Information Technology student, Maseno University
Born: December 2000
I got my first phone at 18, after Form Four. It was an Itel device that was gifted to me by my teacher for good performance in KCSE. My first line was Safaricom, and it’s the one I still have. They have a good network in my home area in Nyamira County and in most places. I also like their promotions like the free 500MB offer. Life without mobile phones would have been difficult and communication would have been a nightmare.

Pauline Wangui
Commerce student, KCA University
Born: August 2000
I got my first phone in 2015, a Huawei my father bought me. My first line was Safaricom, which I am using till now. I have never got around getting another line because everyone who has my contact has this one. The Safaricom service I like most is M-Pesa. A life without mobile phones would have been hell because we do everything on our phones. Right now we are even studying using our phones.

Elizabeth Ndanu
Student, St Paul’s University
Born: November 2000
I got my first phone, a Samsung Z2, when I was 15 years old, in Form Two. My parents bought it for me. I have been using a Safaricom line since then.

Hamida Ibrahim
Pharmacy student, Jomo Kenyatta University of Agriculture and Technology
Born: September 2000
My first phone was a Samsung J7. I got it in December 2018 after completing Form Four. Growing up in Nakuru County, my parents believed getting a phone before then would be a distraction in my studies. I have been using Safaricom mostly, for calls and internet access. I just can’t imagine how difficult life must have been before mobile phones. Mobile telephony makes things pretty easy.

Naomi Nyakerario
Student, Kisii Polytechnic
Born: January 2000
I first owned a phone in 2018. It was a Samsung J10 that my elder brother bought me. It’s hard to imagine life without mobile phones. There is the immediacy we enjoy now, which was hard to come by before mobiles. Imagine writing a letter appealing for financial help then waiting for ages for it to be delivered and even longer to receive the assistance you needed.

Adrian Adagi
Digital strategist, Chiromo Mental Health Hospital
Born: June 2000
I was 10 when I got my first phone, a Samsung Galaxy. My first line was Safaricom. I would later try other networks but later I returned to Safaricom, owing to its reliability. I can’t start to imagine the life earlier generations lived without mobile phones. Like in my case, my personal and professional life revolves around my phone. Without it, there would be no entertainment, no news, no connecting with people around me. It would be a great inconvenience.

Linus Muchoki
Footballer with Gogo Boys in Kibera, Nairobi
Born: May 2000
I was 14 years old when I got my first phone, a Huawei given to me by my parents. My first line was Safaricom, and it’s the one I’m using to date. Its network is stronger than most networks at my home county of Meru and many other places in Kenya. My parents grew up in the generation of landlines and letters, and I think such a life was challenging, having to queue and all. With mobile telephony, life is smoother.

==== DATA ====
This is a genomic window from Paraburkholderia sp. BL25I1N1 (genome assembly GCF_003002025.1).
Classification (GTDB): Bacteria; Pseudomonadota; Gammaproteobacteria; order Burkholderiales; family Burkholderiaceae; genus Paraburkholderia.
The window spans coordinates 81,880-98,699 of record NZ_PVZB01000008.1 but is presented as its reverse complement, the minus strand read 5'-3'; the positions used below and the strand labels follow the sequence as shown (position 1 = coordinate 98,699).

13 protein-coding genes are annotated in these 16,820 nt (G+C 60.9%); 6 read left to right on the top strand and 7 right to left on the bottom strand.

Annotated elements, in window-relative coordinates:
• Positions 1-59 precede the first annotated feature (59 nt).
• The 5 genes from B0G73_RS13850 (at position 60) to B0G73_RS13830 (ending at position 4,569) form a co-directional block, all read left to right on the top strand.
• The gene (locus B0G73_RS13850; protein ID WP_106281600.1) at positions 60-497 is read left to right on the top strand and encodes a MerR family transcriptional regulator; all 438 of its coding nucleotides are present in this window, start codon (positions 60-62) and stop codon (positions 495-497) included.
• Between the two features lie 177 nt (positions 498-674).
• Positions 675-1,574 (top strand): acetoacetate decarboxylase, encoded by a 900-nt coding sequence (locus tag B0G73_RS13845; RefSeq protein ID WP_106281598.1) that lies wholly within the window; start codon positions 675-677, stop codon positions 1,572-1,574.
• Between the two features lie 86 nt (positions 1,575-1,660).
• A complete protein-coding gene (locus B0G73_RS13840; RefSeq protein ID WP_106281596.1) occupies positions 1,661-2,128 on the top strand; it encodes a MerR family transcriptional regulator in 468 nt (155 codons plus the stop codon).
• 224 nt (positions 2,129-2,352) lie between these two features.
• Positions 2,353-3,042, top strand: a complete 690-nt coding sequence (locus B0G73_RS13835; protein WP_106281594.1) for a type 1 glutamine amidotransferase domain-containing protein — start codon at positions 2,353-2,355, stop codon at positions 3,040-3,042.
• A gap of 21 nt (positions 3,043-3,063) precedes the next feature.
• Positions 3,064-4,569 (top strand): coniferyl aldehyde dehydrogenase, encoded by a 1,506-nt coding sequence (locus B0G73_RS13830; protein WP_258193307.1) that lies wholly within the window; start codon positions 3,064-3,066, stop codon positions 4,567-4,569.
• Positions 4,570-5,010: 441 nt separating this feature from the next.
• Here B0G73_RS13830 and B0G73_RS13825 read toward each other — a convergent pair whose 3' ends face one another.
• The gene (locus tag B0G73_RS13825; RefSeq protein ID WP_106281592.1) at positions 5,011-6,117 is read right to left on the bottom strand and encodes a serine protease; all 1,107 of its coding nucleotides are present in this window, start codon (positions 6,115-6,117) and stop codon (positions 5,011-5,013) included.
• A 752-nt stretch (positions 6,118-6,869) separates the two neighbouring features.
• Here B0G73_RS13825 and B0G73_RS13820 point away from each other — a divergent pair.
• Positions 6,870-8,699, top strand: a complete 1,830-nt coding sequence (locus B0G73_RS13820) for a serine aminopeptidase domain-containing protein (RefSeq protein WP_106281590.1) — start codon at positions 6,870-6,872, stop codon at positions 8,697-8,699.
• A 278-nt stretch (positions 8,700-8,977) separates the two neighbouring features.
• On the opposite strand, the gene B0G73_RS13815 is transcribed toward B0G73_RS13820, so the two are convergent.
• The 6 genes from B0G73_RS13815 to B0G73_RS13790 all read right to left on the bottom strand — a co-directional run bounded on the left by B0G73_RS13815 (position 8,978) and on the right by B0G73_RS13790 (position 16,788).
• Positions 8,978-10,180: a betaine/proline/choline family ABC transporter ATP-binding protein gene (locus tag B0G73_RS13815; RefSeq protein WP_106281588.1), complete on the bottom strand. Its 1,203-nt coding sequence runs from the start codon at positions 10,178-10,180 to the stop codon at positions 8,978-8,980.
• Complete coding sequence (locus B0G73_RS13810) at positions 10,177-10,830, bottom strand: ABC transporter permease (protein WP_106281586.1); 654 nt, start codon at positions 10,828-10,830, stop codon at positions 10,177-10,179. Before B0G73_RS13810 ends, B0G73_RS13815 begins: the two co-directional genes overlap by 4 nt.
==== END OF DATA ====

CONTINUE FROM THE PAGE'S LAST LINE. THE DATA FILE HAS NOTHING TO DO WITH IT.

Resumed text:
Brenda Kaimenyi
Food Science Student at Technical University of Kenya
Born: February 2000
I was 14 and in Form One when I got my first phone, a “Kaduda” phone from my sister. My first line was Safaricom, which I have stuck with because most of my contacts use Safaricom and also this is the line people associate me with. Life would have been hard without mobile phones, because a person would have to look for others in person to pass a message.

Victor Rioba
Computer Science student and model, Moi University
Born: July 2000
I was in Standard Four when I got my first phone, a BlackBerry and it was due to the fact that my parents used to travel to distant places and leave us at home. We would use the phone to communicate with them. I got my first Safaricom line when I was in Class Eight, and it was my mother’s. I have changed lines quite a bit since then, but I’m still on Safaricom. One of the most outstanding features of Safaricom is their data service. I love the Power Hour and Tunukiwa bundles because they help me download videos.

Diana Chome
Nursing student, KMTC Kabarnet campus
Born: April 2000
I got my first phone, a Nokia, when I was 19. I bought it from the money I made from teaching at a school in Kashani, Mombasa County, after sitting my KCSE. My first and current line is Safaricom. It is easy to use.

Edgar Moses Osengo
Procurement and Logistics student, KCA University
Born: May 2000
I got my first phone, a HTC, from my parents in 2017. My first line was Safaricom. I have changed some along the way but I’ve remained with Safaricom, and one of their services that appeals most to me is the feature for getting free call minutes by dialling *444#. A life without mobile phones would have been characterised by limited communication. We would still need to write letters, go to the post office, and take like two days to receive those addressed to us. Letters are not reliable because they can get lost.

Ivy Cherono Kemboi
Law student, Kabarak University
Born: April 2000
I got my first phone at 17, after Form Four. It was a Tecno my mother bought me by my mother. Safaricom was my first number and it’s the one I’m still using for it is reliable. Life without phones would have been boring. I wouldn’t have been able to access the knowledge I have now.

This story was first published in the Nation Africa  and is part of the Safaricom@20 celebrations. For 20 years, Safaricom has developed new technologies and innovations to support and enable Kenyans to communicate, connect and to go beyond.


A journey through Kenya’s tech revolution Growing with Safaricom Standing on the shoulders of giants

See also

  • Let’s go beyond
  • Safaricom @20
  • Safaricom@20